Investing in drug safety monitoring could avoid complications—and save medical costs

Increased investment in "pharmacovigilance surveillance"—systems to proactively monitor safety problems with new medications—has the potential to avoid harmful drug effects while lowering healthcare costs, according to a study in the June issue of Medical Care.

Three recent cases in which serious issues led to medication withdrawals illustrate the potential return on investment of building a more effective pharmacovigilance surveillance system, according to the report by Krista F. Huybrechts, PhD, of Brigham and Women's Hospital, Boston, and colleagues. They write, "Our analyses demonstrate a pivotal and economically justifiable role for active pharmacovigilance in protecting the health of the public."

Detecting 'Early Signals' Could Have Avoided Drug Adverse EventsThe researchers analyzed three important instances of major adverse events that led to medications being taken off the market. In each case, early signs of medication safety hazards could have been picked up from clinical trials and/or spontaneous reports. However, these problems went unrecognized, with continued patient exposure leading to avoidable complications and costs.

The highest-profile example was the "COX2 inhibitor" rofecoxib (marketed as Vioxx), widely used for arthritis treatment. In more than five years on the market, approximately 105 million rofecoxib prescriptions were filled by US patients. Over time, it became clear that this medication was associated with a substantially increased risk of acute myocardial infarction (heart attack).

But this adverse effect could have been detected as early as one year after rofecoxib appeared on the market, based on analyses of actual healthcare utilization data available at the time. Early signal detection based on active pharmacovigilance surveillance could have averted 27,500 myocardial infarctions, Dr. Huybrechts and colleagues estimate.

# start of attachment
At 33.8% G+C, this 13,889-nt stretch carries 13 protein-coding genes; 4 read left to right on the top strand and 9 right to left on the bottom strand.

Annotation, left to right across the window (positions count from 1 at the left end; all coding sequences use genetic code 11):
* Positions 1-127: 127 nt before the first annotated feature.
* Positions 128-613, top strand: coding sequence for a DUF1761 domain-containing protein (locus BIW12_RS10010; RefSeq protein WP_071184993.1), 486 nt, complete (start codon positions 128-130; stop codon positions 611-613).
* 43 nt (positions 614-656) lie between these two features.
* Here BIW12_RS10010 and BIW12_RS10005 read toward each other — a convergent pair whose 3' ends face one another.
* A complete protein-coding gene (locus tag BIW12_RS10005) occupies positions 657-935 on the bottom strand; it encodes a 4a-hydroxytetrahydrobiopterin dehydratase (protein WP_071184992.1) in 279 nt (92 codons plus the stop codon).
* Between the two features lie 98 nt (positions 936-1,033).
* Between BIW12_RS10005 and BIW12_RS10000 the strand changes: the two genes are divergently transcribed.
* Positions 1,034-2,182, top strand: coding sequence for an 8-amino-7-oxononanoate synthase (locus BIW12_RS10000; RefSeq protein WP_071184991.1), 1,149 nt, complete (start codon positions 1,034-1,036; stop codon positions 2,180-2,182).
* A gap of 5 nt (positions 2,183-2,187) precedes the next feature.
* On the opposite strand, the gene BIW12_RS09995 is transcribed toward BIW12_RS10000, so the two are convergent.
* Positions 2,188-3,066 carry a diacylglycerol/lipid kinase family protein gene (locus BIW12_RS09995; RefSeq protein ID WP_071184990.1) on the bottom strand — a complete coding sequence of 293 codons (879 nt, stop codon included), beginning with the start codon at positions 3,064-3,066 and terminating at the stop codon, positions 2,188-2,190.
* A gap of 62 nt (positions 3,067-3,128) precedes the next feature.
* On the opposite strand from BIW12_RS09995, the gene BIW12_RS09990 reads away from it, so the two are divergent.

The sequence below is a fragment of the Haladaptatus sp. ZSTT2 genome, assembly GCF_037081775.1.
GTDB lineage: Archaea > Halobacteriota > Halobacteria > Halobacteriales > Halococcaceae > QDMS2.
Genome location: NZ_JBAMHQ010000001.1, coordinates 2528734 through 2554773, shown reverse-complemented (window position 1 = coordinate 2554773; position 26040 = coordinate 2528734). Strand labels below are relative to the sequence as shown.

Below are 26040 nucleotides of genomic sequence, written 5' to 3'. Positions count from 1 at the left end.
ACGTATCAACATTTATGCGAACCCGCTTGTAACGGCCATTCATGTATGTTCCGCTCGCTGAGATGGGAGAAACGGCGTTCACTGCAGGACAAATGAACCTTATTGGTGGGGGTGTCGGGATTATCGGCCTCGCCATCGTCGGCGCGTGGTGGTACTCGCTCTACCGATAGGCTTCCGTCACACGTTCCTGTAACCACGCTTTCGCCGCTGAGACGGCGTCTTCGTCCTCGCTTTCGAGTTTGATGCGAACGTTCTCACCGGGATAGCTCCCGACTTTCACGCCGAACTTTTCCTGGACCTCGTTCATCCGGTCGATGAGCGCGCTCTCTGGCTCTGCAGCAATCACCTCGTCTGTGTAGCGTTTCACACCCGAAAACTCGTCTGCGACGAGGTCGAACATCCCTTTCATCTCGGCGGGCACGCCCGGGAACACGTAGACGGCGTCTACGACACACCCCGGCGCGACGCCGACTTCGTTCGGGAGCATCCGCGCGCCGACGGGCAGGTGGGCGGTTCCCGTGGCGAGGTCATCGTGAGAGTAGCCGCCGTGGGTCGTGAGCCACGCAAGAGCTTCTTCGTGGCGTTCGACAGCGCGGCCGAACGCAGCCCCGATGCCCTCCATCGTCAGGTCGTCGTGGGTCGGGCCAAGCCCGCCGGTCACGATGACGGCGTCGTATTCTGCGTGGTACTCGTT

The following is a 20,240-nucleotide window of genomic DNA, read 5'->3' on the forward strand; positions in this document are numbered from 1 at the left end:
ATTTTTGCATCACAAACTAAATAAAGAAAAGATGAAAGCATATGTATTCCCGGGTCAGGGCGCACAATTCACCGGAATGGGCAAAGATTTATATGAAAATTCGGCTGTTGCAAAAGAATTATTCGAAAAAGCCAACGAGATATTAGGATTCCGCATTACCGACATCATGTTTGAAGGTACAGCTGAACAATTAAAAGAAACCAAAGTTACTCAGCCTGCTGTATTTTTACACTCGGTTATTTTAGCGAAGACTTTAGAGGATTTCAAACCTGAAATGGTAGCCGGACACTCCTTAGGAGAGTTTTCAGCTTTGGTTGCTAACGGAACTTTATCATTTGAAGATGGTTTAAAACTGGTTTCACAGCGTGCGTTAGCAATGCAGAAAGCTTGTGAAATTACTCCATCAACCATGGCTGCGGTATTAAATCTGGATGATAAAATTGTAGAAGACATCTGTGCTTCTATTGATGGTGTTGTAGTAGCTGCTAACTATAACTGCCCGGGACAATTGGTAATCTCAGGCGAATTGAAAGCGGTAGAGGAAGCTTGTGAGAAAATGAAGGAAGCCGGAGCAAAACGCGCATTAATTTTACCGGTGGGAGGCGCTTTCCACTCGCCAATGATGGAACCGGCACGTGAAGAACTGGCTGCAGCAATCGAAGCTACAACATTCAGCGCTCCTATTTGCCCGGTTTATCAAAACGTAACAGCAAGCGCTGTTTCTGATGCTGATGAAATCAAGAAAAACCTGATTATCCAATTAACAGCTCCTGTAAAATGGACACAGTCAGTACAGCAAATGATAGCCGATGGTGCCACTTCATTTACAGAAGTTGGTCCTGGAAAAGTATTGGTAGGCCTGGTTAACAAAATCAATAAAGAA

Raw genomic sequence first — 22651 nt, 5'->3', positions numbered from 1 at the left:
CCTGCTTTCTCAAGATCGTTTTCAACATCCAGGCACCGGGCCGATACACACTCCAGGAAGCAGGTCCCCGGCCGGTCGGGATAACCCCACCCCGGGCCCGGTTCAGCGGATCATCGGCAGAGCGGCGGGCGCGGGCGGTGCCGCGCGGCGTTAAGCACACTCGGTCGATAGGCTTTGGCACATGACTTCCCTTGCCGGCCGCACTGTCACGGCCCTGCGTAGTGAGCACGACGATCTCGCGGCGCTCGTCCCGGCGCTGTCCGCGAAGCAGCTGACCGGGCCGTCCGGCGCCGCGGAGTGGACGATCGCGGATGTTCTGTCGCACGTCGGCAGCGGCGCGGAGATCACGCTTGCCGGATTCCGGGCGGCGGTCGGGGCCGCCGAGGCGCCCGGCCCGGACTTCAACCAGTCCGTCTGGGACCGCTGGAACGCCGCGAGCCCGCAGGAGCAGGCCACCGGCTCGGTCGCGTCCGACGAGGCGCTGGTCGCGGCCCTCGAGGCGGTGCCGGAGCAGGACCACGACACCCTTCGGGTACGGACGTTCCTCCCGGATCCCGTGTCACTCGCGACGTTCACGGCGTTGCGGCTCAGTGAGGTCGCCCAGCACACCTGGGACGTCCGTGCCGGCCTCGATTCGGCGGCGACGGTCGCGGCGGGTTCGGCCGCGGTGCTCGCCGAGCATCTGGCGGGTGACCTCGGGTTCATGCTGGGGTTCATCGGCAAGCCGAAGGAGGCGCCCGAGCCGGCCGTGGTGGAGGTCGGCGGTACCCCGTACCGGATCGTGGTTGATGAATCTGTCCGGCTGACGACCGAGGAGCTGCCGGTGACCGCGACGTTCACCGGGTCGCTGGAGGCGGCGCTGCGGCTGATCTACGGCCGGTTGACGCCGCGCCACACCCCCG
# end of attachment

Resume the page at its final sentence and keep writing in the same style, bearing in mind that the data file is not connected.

In the other two cases, active surveillance might have avoided 190 cases of a rare but serious complication called rhabdomyolysis in patients taking the cholesterol-lowering drug cerivastatin (Baycol); and 264 cases of liver failure attributable to the diabetes drug troglitazone (Rezulin). The authors note that there were questions about the true benefits of all three drugs, and that other treatment options were available.

Earlier recognition of these safety issues could have resulted in savings in direct medical costs of $773 to $884 million for rofecoxib, $3 to $10 million for cerivastatin, and $38 to $63 million for troglitazone. Those figures don't consider indirect financial costs such as missed work time—not to mention the human costs of experiencing a potentially serious complication.

The researchers believe their findings illustrate the potential return on investment in pharmacovigilance surveillance programs—a function that is historically "overburdened and under-funded." In the United States, investment in pharmacovigilance is estimated at about $42.5 million per year.

While the frequency of new drug safety concerns is unpredictable, "It is clear that major adverse drug events are not rare," Dr. Dr. Huybrechts and coauthors write. "Investment in active drug surveillance offers protection against the occurrence of such events, which are bound to recur."

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More information: Krista F. Huybrechts et al. The Potential Return on Public Investment in Detecting Adverse Drug Effects, Medical Care (2017). DOI: 10.1097/MLR.0000000000000717
Journal information: Medical Care

Citation: Investing in drug safety monitoring could avoid complications—and save medical costs (2017, May 16) retrieved 15 June 2021 from
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